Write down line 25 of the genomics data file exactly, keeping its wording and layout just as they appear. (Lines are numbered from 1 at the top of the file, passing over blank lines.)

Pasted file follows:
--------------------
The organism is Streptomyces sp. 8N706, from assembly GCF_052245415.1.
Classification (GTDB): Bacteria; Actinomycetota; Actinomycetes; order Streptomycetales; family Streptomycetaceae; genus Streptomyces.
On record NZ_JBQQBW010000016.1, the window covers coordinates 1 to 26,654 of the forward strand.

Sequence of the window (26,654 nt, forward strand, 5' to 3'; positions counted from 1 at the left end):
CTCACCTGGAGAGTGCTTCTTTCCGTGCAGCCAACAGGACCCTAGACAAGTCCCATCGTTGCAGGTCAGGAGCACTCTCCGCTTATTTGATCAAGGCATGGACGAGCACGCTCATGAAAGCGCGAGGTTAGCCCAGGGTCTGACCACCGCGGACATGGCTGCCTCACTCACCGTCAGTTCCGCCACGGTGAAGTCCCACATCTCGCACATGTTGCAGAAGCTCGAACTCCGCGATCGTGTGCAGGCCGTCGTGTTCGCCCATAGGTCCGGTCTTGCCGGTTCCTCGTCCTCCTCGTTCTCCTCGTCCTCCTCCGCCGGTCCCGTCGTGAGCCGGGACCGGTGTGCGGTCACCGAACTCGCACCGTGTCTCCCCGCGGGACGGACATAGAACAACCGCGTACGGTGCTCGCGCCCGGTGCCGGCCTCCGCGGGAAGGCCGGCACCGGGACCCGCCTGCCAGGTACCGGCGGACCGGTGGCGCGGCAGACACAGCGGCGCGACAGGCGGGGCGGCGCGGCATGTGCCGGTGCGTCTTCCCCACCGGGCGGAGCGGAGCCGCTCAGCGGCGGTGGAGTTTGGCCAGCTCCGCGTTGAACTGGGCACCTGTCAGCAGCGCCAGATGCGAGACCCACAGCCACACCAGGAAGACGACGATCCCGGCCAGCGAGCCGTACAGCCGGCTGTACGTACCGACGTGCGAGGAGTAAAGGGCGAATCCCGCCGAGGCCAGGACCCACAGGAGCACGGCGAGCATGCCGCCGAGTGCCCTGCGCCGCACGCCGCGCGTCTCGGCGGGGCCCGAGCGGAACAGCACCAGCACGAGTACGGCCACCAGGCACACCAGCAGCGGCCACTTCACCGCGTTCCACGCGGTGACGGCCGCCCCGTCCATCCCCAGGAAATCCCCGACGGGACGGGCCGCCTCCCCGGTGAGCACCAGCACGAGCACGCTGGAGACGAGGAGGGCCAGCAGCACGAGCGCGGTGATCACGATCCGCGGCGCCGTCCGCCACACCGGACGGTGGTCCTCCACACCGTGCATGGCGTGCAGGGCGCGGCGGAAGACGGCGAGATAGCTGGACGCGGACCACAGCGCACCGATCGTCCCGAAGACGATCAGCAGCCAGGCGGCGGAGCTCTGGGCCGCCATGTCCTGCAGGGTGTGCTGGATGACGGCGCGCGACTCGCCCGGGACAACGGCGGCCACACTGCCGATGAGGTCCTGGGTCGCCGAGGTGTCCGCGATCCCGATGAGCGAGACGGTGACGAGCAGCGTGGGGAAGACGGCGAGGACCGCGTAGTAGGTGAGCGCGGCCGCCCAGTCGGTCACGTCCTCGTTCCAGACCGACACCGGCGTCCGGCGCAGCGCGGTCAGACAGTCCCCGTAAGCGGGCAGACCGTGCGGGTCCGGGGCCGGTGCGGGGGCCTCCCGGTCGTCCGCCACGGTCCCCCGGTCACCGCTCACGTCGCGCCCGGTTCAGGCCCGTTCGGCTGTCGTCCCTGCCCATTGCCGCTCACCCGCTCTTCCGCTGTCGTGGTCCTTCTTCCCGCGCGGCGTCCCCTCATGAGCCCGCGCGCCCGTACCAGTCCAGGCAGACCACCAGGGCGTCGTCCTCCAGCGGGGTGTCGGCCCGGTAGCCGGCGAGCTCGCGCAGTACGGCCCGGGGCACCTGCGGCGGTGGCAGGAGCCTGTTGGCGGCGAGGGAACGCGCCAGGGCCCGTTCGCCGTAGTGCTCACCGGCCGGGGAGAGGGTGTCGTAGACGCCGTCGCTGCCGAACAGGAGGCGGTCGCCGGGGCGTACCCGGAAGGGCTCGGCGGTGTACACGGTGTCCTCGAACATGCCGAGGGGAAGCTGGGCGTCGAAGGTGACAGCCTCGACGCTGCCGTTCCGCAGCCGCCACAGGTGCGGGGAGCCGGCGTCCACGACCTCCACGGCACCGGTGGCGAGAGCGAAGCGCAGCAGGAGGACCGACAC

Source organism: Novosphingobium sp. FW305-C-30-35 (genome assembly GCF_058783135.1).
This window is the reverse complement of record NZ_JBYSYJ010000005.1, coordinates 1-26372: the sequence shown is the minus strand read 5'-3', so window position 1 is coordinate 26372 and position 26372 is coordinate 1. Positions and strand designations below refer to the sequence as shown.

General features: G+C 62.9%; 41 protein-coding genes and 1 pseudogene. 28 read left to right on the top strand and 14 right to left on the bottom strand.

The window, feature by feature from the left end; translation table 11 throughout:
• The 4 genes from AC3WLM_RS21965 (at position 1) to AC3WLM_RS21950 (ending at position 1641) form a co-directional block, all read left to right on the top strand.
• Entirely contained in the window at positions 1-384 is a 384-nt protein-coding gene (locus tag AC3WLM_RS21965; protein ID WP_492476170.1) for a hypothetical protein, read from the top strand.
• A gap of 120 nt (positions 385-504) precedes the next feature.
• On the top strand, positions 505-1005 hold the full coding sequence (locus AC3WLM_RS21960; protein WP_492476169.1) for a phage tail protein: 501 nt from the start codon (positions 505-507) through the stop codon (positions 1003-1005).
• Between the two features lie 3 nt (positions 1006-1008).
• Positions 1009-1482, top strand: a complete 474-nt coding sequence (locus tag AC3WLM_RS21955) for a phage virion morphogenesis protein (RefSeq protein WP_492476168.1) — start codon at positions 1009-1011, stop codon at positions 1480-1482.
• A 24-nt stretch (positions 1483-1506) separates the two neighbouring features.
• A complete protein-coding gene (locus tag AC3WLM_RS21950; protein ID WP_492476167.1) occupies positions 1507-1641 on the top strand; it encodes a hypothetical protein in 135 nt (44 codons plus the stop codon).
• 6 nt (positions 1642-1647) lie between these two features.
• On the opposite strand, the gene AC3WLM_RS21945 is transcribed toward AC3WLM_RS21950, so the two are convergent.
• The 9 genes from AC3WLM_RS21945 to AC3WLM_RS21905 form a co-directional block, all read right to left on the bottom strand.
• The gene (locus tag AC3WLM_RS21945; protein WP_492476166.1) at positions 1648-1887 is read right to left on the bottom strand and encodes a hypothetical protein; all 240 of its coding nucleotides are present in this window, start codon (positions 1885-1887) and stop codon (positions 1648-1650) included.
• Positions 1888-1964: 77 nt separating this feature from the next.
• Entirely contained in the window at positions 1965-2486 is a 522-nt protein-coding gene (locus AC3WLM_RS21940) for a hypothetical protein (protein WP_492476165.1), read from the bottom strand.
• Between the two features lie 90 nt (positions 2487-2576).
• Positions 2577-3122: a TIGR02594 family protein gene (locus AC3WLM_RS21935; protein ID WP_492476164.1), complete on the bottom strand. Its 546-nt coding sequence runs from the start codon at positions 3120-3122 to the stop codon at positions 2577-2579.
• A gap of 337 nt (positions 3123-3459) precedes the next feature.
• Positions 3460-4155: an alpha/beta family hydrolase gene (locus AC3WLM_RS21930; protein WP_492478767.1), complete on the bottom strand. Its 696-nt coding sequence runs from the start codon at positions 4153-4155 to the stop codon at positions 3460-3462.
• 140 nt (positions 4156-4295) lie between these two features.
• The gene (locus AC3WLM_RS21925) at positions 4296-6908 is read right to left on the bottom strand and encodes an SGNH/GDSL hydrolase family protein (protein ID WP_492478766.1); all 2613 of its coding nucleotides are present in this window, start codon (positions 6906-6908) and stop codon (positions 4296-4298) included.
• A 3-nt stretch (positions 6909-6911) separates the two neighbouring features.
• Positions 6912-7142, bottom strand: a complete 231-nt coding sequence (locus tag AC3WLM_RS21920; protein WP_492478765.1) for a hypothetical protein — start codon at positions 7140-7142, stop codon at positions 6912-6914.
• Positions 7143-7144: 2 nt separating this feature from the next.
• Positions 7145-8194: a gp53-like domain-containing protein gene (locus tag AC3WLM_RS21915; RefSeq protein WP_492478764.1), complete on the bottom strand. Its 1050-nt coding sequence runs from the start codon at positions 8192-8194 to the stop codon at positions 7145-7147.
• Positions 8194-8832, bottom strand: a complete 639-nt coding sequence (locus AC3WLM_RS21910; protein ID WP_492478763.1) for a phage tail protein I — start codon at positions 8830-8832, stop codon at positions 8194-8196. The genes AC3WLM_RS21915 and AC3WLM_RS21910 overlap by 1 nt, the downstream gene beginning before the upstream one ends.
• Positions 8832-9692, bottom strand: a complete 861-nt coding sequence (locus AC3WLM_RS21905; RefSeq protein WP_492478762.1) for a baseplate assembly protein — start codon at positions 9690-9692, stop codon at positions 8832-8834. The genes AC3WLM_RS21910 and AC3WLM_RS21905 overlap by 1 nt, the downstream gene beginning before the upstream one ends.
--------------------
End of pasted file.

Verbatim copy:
• Positions 2577-3122: a TIGR02594 family protein gene (locus AC3WLM_RS21935; protein ID WP_492476164.1), complete on the bottom strand. Its 546-nt coding sequence runs from the start codon at positions 3120-3122 to the stop codon at positions 2577-2579.